In the end, for City Manager Robert (Bud) Ovrom, it came down to the view from his third-story office in City Hall.
Two years ago, when Ovrom took over as city manager, he looked out over the city and envisioned an ambitious redevelopment that would revitalize hundreds of acres along Firestone Boulevard.
Out of the jumble of businesses in the area, he saw an ordered environment that would have a mall of automobile dealerships on the east side, retail shops in the center of the city and light manufacturing on the west side.
But after two years, nothing had changed, and all Ovrom felt when he looked out his window was frustration. The city's redevelopment program, long a subject of controversy, has been tied up since a residents' group challenged the plan in court last July.
So on Tuesday night, Ovrom resigned to become city manager of Burbank, a city the same size as Downey. He has accepted a job he turned down two years ago, before he came to Downey.
"The only real frustration with this job has been redevelopment," Ovrom said, adding, "the frustrations here obviously made my decision easier to make."
"Professionally, I do feel like I shortchanged Downey," he said. "They (the City Council) hired me to do a job (redevelopment) and the job didn't get done."
'Nothing I Can Point to'
Turning to his window, he said, "There's nothing I can point to in Downey and say 'I did this.' "
In Monrovia, where Ovrom for two years was assistant city manager in charge of redevelopment, and for six years was city manager, he recalled, "I could walk down the street and say 'I did this, I did that,' " he said.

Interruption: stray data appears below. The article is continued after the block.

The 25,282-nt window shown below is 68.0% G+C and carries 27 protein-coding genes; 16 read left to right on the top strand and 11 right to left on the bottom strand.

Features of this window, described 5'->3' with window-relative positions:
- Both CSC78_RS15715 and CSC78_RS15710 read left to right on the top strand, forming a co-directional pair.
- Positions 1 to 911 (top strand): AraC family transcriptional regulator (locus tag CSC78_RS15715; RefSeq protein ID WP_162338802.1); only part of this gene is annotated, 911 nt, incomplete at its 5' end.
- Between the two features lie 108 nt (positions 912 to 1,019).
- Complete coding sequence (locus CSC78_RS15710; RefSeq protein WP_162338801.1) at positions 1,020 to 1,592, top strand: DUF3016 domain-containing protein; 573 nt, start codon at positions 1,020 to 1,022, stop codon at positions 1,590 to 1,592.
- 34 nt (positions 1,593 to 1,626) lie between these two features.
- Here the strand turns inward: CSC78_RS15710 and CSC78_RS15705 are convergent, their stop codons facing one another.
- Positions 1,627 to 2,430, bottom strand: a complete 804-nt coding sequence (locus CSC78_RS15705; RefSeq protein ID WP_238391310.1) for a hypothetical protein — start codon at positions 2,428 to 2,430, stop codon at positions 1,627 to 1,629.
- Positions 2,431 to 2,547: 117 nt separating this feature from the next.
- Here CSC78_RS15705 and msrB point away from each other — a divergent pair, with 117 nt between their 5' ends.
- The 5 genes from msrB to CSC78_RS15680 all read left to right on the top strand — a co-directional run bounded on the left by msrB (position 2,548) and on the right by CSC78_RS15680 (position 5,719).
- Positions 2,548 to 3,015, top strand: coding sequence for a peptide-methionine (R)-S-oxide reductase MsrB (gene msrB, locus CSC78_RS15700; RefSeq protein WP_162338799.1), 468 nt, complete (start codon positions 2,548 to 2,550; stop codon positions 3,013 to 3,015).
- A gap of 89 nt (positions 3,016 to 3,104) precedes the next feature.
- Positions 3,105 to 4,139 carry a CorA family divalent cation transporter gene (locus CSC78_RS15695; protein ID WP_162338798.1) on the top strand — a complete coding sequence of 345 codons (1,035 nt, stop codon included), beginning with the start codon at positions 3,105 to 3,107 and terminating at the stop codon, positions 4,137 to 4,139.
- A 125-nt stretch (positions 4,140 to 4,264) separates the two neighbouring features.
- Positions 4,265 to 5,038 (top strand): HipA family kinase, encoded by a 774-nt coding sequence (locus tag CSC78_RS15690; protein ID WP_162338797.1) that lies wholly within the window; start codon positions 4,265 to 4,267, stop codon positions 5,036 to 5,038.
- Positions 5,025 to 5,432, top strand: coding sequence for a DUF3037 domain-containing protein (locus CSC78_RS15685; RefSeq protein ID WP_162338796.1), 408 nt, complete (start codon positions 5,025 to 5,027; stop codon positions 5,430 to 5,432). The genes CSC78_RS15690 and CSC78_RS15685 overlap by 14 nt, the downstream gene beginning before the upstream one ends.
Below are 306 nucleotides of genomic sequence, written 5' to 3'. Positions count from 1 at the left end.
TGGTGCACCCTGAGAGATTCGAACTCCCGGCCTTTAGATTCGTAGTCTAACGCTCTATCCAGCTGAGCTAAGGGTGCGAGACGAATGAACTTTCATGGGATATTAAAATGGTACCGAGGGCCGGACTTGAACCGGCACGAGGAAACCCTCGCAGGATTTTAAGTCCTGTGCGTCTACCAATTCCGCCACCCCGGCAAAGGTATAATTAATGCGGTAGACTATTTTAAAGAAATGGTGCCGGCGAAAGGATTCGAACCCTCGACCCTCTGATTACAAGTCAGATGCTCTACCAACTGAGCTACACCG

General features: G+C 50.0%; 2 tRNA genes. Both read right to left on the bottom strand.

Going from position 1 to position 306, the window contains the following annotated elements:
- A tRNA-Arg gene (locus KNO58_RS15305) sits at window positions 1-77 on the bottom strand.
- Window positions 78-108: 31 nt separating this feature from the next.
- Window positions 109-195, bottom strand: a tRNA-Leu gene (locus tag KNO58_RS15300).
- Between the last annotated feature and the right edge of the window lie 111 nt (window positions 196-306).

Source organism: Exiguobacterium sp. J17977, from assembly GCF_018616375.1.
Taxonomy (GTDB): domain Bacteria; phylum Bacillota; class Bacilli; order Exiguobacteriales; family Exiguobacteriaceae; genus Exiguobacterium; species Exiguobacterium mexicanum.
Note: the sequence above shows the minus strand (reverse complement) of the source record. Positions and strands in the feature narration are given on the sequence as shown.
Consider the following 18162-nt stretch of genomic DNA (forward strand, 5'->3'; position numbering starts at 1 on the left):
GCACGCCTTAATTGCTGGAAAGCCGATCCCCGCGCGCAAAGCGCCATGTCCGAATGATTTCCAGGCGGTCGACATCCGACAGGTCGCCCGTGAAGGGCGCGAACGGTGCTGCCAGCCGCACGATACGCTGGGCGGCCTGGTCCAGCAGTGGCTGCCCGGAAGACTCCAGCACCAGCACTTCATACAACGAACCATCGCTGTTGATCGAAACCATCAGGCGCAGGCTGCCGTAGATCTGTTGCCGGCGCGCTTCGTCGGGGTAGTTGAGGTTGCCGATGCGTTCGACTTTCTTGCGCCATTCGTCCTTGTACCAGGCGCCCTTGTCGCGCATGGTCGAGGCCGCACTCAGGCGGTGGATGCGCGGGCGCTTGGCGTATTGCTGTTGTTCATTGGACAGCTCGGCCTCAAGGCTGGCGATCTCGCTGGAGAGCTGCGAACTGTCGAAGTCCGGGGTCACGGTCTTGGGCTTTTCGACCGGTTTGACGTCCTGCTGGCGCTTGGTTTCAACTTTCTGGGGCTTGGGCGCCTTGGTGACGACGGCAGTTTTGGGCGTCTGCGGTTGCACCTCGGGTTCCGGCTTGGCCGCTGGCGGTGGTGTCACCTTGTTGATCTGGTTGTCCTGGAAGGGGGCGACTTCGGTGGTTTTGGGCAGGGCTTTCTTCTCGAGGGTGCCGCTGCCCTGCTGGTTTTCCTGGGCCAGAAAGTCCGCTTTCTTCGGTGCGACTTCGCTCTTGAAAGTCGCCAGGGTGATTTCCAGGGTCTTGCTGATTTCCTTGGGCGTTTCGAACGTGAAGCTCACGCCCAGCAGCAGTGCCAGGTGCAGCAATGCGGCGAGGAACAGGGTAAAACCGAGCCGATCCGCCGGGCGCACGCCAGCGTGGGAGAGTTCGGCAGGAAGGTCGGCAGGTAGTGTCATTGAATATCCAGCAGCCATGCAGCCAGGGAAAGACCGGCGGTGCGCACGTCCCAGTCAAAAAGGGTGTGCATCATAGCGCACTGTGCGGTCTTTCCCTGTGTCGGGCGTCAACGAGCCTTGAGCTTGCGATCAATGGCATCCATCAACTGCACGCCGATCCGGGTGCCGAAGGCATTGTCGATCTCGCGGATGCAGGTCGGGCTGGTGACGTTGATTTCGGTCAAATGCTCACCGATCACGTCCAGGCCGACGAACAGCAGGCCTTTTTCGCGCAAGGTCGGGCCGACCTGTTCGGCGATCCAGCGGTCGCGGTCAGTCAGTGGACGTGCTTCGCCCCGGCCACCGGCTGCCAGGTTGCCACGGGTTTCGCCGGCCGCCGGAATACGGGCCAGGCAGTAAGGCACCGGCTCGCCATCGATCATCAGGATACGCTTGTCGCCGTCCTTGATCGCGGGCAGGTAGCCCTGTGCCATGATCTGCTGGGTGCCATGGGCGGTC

Against an aerial photo of Monrovia on his wall, Ovrom pointed to a high-rise hotel and a 360,000-square-foot shopping mall that he had helped bring about as part of Monrovia's redevelopment.
Redevelopment is his "first love" in government, he said, the part of his work that gives him the most satisfaction, because of the "tangible accomplishments" that can be left behind. So he decided to leave Downey. His new salary in Burbank, where he starts June 10, will be $73,000--just $4,000 more than he earns in Downey, and he was due to receive a cost-of-living raise next month.
But Burbank, Ovrom said, offers him a chance for career advancement, because it has a larger city government. Downey has 400 employees and a $35-million budget; Burbank has 1,200 city employees and a $200-million budget, he said. He added that while Downey's redevelopment effort is "in limbo," Burbank has "one of the most active and successful redevelopment agencies in Southern California," with a $500-million budget.
For Ovrom, the final straw in Downey came last month, when the council decided to take its chances in court with the suit filed by the residents' group.
Settlement Turned Down
For five months, Ovrom had worked on an out-of-court settlement with leaders of the group fighting the redevelopment plan, but the council, in a 3-to-2 vote, and--according to other city officials--against the advice of Ovrom, rejected the proposed settlement and broke off negotiations.
Ovrom would not comment on his settlement recommendation. Council members also have steadfastly refused to comment on the decision, which was made in a closed session.